/**/ Opcode < I_ADC, 0x00000012, Gb_Eb  < RW, R >, OSb             >,
            /**/ Opcode < I_ADC, 0x00000013, Gw_Ew  < RW, R >, OSw             >,
            /**/ Opcode < I_ADC, 0x00000013, Gd_Ed  < RW, R >, OSd             >,
            /**/ Opcode < I_ADC, 0x00000013, Gq_Eq  < RW, R >, OSq             >,
            /**/ Opcode < I_ADC, 0x00000010, Eb_Gb  < RW, R >, OSb             >,
            /**/ Opcode < I_ADC, 0x00000011, Ew_Gw  < RW, R >, OSw             >,
            /**/ Opcode < I_ADC, 0x00000011, Ed_Gd  < RW, R >, OSd             >,
            /**/ Opcode < I_ADC, 0x00000011, Eq_Gq  < RW, R >, OSq             >,
            /**/ Opcode < I_ADC, 0x00000014, AL_Ib  < RW    >                  >,
            /**/ Opcode < I_ADC, 0x00000080, Eb_Ib  < RW    >, OSb, Group1 <2> >,
            /**/ Opcode < I_ADC, 0x00000083, Ew_Ib  < RW    >, OSw, Group1 <2> >,
            /**/ Opcode < I_ADC, 0x00000083, Ed_Ib  < RW    >, OSd, Group1 <2> >,
            /**/ Opcode < I_ADC, 0x00000083, Eq_Ib  < RW    >, OSq, Group1 <2> >,
            /**/ Opcode < I_ADC, 0x00000015, AX_Iw  < RW    >, OSw             >,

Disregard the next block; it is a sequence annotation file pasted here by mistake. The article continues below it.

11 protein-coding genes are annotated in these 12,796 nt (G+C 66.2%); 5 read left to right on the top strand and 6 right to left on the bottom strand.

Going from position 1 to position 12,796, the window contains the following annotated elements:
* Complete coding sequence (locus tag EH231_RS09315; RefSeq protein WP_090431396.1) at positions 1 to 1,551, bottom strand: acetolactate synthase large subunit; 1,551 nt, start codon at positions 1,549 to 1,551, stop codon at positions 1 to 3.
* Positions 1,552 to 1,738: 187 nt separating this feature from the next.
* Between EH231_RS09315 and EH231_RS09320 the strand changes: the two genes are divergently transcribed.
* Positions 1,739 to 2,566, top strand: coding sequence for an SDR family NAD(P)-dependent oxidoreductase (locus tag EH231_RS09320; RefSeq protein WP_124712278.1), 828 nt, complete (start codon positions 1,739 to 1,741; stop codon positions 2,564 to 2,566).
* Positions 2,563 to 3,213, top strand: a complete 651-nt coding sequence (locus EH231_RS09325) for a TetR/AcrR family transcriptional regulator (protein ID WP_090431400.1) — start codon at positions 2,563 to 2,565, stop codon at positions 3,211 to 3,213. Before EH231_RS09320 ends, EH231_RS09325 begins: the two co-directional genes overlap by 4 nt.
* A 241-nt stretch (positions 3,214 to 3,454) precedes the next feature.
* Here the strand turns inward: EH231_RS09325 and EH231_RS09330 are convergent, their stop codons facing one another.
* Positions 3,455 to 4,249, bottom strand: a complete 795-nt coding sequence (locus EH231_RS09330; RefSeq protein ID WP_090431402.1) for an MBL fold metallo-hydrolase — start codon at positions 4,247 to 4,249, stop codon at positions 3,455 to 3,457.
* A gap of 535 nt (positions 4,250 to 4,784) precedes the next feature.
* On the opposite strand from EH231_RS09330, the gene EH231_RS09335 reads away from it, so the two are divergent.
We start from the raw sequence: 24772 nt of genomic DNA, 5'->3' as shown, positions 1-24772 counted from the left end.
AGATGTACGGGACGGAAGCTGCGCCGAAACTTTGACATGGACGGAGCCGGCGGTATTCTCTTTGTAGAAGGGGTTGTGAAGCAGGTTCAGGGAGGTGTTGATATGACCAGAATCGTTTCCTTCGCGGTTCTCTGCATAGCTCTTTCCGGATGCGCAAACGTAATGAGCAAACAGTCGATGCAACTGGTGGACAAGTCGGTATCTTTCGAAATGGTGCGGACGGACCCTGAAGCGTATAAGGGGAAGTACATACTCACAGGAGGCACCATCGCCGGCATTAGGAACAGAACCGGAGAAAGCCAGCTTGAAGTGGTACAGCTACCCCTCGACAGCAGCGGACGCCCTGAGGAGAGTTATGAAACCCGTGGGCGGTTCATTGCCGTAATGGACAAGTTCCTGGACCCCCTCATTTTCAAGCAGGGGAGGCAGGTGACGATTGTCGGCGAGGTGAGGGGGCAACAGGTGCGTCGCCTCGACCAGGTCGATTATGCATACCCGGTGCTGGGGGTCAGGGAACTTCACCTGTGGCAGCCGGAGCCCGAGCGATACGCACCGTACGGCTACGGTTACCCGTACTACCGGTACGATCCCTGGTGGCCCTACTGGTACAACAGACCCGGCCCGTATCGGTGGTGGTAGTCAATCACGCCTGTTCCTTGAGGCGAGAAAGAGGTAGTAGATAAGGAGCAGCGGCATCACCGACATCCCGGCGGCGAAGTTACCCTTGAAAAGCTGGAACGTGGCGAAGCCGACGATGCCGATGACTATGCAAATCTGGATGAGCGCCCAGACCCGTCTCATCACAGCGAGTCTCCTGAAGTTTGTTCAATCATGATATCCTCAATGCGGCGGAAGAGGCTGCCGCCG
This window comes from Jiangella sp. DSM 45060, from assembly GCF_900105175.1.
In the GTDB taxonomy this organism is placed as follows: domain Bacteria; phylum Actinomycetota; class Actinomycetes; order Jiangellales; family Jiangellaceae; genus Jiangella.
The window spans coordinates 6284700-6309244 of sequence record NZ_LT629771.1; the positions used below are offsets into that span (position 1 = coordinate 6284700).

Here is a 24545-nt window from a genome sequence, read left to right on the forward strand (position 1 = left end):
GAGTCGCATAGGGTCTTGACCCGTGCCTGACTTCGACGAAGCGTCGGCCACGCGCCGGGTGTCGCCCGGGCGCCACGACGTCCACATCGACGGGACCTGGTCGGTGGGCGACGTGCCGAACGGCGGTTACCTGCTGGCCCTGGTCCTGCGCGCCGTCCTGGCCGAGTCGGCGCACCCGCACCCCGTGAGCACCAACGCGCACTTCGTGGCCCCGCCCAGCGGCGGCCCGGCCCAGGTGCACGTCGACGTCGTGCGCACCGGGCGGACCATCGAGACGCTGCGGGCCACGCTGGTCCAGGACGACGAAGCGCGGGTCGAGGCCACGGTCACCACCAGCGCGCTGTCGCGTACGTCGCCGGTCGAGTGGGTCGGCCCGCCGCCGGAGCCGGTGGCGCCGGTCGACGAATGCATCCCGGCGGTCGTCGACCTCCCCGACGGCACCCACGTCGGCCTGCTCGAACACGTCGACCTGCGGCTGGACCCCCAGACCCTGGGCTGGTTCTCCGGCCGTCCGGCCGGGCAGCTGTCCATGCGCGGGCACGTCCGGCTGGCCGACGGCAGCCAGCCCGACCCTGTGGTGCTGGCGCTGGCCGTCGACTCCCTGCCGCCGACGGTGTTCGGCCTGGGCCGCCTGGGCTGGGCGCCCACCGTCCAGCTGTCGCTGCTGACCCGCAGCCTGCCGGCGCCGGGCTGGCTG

/**/ Opcode < I_ADC, 0x00000015, EAX_Id < RW    >, OSd             >,
            /**/ Opcode < I_ADC, 0x00000015, RAX_Id < RW    >, OSq             >,
            /**/ Opcode < I_ADC, 0x00000081, Ew_Iw  < RW    >, OSw, Group1 <2> >,
            /**/ Opcode < I_ADC, 0x00000081, Ed_Id  < RW    >, OSd, Group1 <2> >,
            /**/ Opcode < I_ADC, 0x00000081, Eq_Id  < RW    >, OSq, Group1 <2> >
            > {};
    ...

template arguments after the second in Opcode are used for both instruction operands matching for a valid Instr(id, opd1, opd2, ...) and instruction encoding when an Opcode description matches.

I had a big switch block which is a big pain:

void Backend::EncodeInstr(Instr & instr)
{
    switch (instr.id_)
    {